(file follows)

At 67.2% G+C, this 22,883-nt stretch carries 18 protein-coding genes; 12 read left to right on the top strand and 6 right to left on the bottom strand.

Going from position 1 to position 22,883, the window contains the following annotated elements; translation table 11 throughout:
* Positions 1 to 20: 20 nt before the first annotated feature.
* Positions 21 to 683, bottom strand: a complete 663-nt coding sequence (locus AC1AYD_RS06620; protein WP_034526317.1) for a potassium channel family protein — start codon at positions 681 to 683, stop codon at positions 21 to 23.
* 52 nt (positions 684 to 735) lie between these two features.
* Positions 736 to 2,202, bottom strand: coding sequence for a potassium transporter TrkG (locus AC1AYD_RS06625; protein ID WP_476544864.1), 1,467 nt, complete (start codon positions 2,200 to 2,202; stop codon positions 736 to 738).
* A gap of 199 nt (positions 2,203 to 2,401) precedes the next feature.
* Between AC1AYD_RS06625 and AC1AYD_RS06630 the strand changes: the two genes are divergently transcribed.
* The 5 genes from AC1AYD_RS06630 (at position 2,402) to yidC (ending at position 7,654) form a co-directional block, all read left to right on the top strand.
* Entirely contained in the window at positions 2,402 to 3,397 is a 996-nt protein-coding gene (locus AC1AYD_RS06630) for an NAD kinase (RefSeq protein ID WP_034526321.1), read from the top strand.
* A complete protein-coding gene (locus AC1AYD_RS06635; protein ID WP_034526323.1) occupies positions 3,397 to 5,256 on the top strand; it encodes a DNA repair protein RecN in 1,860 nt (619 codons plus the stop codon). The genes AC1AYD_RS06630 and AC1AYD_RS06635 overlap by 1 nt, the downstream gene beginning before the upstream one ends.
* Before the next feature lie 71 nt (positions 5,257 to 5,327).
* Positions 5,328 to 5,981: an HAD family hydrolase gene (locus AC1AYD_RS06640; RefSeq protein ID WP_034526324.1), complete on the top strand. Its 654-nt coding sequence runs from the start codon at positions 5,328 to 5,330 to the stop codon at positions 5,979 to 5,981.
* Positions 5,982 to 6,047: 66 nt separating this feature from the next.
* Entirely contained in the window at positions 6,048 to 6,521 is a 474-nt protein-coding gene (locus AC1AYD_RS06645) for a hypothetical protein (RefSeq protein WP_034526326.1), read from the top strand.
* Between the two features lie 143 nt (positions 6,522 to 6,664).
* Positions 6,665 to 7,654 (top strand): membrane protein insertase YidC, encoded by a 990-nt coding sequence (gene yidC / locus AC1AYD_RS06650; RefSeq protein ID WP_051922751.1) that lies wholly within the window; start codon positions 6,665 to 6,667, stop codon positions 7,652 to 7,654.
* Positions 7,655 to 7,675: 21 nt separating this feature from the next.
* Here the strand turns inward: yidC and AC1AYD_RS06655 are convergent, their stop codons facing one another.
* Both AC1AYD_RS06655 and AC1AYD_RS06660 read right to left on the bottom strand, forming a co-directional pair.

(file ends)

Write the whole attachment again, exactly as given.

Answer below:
At 67.2% G+C, this 22,883-nt stretch carries 18 protein-coding genes; 12 read left to right on the top strand and 6 right to left on the bottom strand.

Going from position 1 to position 22,883, the window contains the following annotated elements; translation table 11 throughout:
* Positions 1 to 20: 20 nt before the first annotated feature.
* Positions 21 to 683, bottom strand: a complete 663-nt coding sequence (locus AC1AYD_RS06620; protein WP_034526317.1) for a potassium channel family protein — start codon at positions 681 to 683, stop codon at positions 21 to 23.
* 52 nt (positions 684 to 735) lie between these two features.
* Positions 736 to 2,202, bottom strand: coding sequence for a potassium transporter TrkG (locus AC1AYD_RS06625; protein ID WP_476544864.1), 1,467 nt, complete (start codon positions 2,200 to 2,202; stop codon positions 736 to 738).
* A gap of 199 nt (positions 2,203 to 2,401) precedes the next feature.
* Between AC1AYD_RS06625 and AC1AYD_RS06630 the strand changes: the two genes are divergently transcribed.
* The 5 genes from AC1AYD_RS06630 (at position 2,402) to yidC (ending at position 7,654) form a co-directional block, all read left to right on the top strand.
* Entirely contained in the window at positions 2,402 to 3,397 is a 996-nt protein-coding gene (locus AC1AYD_RS06630) for an NAD kinase (RefSeq protein ID WP_034526321.1), read from the top strand.
* A complete protein-coding gene (locus AC1AYD_RS06635; protein ID WP_034526323.1) occupies positions 3,397 to 5,256 on the top strand; it encodes a DNA repair protein RecN in 1,860 nt (619 codons plus the stop codon). The genes AC1AYD_RS06630 and AC1AYD_RS06635 overlap by 1 nt, the downstream gene beginning before the upstream one ends.
* Before the next feature lie 71 nt (positions 5,257 to 5,327).
* Positions 5,328 to 5,981: an HAD family hydrolase gene (locus AC1AYD_RS06640; RefSeq protein ID WP_034526324.1), complete on the top strand. Its 654-nt coding sequence runs from the start codon at positions 5,328 to 5,330 to the stop codon at positions 5,979 to 5,981.
* Positions 5,982 to 6,047: 66 nt separating this feature from the next.
* Entirely contained in the window at positions 6,048 to 6,521 is a 474-nt protein-coding gene (locus AC1AYD_RS06645) for a hypothetical protein (RefSeq protein WP_034526326.1), read from the top strand.
* Between the two features lie 143 nt (positions 6,522 to 6,664).
* Positions 6,665 to 7,654 (top strand): membrane protein insertase YidC, encoded by a 990-nt coding sequence (gene yidC / locus AC1AYD_RS06650; RefSeq protein ID WP_051922751.1) that lies wholly within the window; start codon positions 6,665 to 6,667, stop codon positions 7,652 to 7,654.
* Positions 7,655 to 7,675: 21 nt separating this feature from the next.
* Here the strand turns inward: yidC and AC1AYD_RS06655 are convergent, their stop codons facing one another.
* Both AC1AYD_RS06655 and AC1AYD_RS06660 read right to left on the bottom strand, forming a co-directional pair.